While the myriad rules and regulations enforced by the Vermont Department of Motor Vehicles (DMV) apply to drivers of all ages and stages, the state has a specific procedure used most often to prevent older drivers from becoming unsafe.
Specifically, Vermont accepts requests from doctors, family members, and others for the DMV to conduct unsafe driver investigations.
Vermont launched a system to renew driver's licenses online in April 2020. The system only allows one renewal and two replacements within a 180-day time period.
Time limits: All drivers must renew their licenses every four years, unless the license specifies a shorter period.
Vision test: May be required at renewal.
Written test: May be required at the discretion of DMV personnel.
Road test: May be required at the discretion of DMV personnel.
The DMV can place restrictions or conditions on a person's driver's license. The most common restriction for older drivers is to require glasses or corrective contact lenses.
In Vermont, other common requirements the DMV may impose on older drivers include driving only vehicles with specified equipment such as special brakes, hand controls, or other adaptive devices.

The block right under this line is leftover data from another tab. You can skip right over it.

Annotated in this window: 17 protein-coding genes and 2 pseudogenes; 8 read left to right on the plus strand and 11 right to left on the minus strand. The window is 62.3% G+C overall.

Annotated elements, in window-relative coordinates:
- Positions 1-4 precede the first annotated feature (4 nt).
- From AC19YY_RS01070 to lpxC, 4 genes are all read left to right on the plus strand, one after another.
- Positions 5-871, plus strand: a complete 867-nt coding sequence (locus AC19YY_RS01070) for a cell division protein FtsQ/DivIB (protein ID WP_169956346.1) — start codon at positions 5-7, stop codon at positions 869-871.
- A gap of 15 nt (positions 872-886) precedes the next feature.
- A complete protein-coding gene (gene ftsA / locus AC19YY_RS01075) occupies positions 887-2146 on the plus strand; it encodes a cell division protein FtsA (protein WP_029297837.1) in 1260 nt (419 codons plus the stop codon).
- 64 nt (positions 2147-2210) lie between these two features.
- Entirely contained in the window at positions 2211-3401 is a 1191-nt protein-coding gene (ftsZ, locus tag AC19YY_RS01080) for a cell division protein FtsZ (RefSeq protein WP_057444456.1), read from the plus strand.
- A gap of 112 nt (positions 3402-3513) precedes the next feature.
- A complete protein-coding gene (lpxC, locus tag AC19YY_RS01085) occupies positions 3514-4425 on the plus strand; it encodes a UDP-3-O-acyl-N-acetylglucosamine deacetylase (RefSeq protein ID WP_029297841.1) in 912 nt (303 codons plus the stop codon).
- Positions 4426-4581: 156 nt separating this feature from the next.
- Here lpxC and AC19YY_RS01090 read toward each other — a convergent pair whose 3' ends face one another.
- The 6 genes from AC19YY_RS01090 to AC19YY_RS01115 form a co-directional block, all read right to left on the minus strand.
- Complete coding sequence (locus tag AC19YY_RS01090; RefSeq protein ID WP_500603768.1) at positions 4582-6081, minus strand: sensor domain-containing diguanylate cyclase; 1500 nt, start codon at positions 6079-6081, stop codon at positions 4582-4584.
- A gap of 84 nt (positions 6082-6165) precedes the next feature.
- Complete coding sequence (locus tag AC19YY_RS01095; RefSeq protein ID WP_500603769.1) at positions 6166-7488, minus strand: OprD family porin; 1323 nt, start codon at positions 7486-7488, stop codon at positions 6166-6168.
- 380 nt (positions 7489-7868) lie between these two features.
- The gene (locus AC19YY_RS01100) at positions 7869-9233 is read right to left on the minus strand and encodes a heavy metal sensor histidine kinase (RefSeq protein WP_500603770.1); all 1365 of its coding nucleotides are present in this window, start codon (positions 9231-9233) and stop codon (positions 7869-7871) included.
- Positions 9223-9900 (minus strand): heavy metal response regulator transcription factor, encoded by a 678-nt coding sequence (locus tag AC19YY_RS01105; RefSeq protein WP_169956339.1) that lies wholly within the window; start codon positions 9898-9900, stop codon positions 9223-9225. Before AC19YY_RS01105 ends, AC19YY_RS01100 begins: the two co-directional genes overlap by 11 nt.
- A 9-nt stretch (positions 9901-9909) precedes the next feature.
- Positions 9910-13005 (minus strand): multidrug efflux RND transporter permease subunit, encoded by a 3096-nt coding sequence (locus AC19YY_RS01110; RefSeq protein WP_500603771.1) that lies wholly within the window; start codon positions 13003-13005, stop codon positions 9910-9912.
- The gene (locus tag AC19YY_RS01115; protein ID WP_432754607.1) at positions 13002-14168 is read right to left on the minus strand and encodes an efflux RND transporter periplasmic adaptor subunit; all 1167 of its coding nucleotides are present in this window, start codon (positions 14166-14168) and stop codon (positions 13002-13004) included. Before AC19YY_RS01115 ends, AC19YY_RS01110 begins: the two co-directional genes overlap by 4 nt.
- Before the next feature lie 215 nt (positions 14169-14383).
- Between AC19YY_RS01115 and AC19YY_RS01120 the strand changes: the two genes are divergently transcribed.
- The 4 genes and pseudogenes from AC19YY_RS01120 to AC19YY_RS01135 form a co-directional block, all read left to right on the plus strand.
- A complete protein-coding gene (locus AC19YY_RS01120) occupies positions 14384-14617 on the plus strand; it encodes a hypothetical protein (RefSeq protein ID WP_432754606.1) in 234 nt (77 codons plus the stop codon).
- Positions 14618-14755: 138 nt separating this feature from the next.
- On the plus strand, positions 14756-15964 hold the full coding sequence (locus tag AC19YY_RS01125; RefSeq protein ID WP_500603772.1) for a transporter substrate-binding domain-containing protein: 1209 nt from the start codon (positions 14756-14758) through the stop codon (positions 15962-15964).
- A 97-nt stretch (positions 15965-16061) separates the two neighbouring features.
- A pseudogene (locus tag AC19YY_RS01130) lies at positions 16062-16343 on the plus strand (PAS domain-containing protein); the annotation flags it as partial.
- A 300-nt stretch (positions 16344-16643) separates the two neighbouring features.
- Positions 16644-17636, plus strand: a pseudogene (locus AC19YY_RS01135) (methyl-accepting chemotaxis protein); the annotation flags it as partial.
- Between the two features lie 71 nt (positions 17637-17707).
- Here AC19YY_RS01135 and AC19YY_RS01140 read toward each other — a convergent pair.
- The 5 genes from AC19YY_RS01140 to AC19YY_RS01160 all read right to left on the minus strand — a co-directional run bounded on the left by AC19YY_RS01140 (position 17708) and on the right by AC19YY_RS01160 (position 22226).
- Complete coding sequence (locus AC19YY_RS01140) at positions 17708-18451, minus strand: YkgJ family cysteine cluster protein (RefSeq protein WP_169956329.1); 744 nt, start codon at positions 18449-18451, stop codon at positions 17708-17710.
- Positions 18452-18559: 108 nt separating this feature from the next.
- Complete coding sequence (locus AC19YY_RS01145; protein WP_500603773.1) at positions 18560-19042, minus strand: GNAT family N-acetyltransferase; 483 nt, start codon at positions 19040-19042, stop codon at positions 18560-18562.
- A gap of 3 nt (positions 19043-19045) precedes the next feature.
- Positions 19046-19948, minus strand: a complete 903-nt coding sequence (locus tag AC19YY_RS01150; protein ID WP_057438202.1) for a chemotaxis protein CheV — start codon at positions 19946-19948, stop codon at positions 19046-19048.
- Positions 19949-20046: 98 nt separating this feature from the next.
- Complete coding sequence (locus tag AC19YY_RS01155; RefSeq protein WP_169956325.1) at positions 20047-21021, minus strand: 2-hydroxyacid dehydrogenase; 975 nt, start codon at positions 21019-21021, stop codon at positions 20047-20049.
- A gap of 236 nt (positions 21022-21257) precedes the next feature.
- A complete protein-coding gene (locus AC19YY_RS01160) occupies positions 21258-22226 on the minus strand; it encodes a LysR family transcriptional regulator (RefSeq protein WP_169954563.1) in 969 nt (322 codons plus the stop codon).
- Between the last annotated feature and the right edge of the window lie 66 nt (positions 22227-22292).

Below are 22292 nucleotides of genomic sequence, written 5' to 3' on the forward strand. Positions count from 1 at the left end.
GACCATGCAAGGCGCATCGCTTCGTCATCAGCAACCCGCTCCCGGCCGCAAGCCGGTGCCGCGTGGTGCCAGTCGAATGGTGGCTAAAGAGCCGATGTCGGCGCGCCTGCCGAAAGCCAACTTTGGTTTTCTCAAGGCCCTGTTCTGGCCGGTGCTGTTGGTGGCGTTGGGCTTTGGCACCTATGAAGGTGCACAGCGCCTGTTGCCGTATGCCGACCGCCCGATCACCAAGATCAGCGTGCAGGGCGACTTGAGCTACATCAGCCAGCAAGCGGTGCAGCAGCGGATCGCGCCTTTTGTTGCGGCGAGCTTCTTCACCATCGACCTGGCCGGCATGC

The Vermont DMV will accept information from family members, doctors, and public safety officers who are concerned that a person may have a physical or mental condition causing him or her to become unsafe behind the wheel.
Those concerned may file a written request to have the driver re-examined, which must include:
The request should be mailed to the DMV Commissioner's Office.
For information on how to get back a license that has been suspended or revoked in Vermont, contact one of the DMV offices located throughout the state.
Disabled person parking placards and license plates can be issued to drivers with impaired mobility if a licensed medical practitioner certifies the condition.
The placards and plates are available for those who:
To obtain a disabled placard or plate:
Mail the original application and report to the Vermont DMV; 120 State Street; Montpelier, VT 05603.
The DMV website has a wealth of information for Vermont drivers, including a special page for "Mature Drivers," detailing warning signs of unsafe driving and listing local resources targeted to older drivers. Also of interest is the "Driver's Manual," which includes explanations of licensing drivers and registering vehicles, as well as safe driving tips and summaries of local rules of the road.
You can use Nolo's Lawyer Directory to find a local lawyer experienced in representing older people who need help with auto accidents or traffic tickets in Vermont.
Need a lawyer? Start here.